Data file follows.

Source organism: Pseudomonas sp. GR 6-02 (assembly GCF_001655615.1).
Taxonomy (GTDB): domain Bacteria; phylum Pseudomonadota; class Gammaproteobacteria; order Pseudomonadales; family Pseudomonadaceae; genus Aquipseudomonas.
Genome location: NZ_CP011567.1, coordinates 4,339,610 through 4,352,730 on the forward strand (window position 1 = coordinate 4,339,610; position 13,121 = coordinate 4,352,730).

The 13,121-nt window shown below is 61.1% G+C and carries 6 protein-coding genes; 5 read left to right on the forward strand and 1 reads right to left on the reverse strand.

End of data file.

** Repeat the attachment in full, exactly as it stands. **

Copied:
Source organism: Pseudomonas sp. GR 6-02 (assembly GCF_001655615.1).
Taxonomy (GTDB): domain Bacteria; phylum Pseudomonadota; class Gammaproteobacteria; order Pseudomonadales; family Pseudomonadaceae; genus Aquipseudomonas.
Genome location: NZ_CP011567.1, coordinates 4,339,610 through 4,352,730 on the forward strand (window position 1 = coordinate 4,339,610; position 13,121 = coordinate 4,352,730).

The 13,121-nt window shown below is 61.1% G+C and carries 6 protein-coding genes; 5 read left to right on the forward strand and 1 reads right to left on the reverse strand.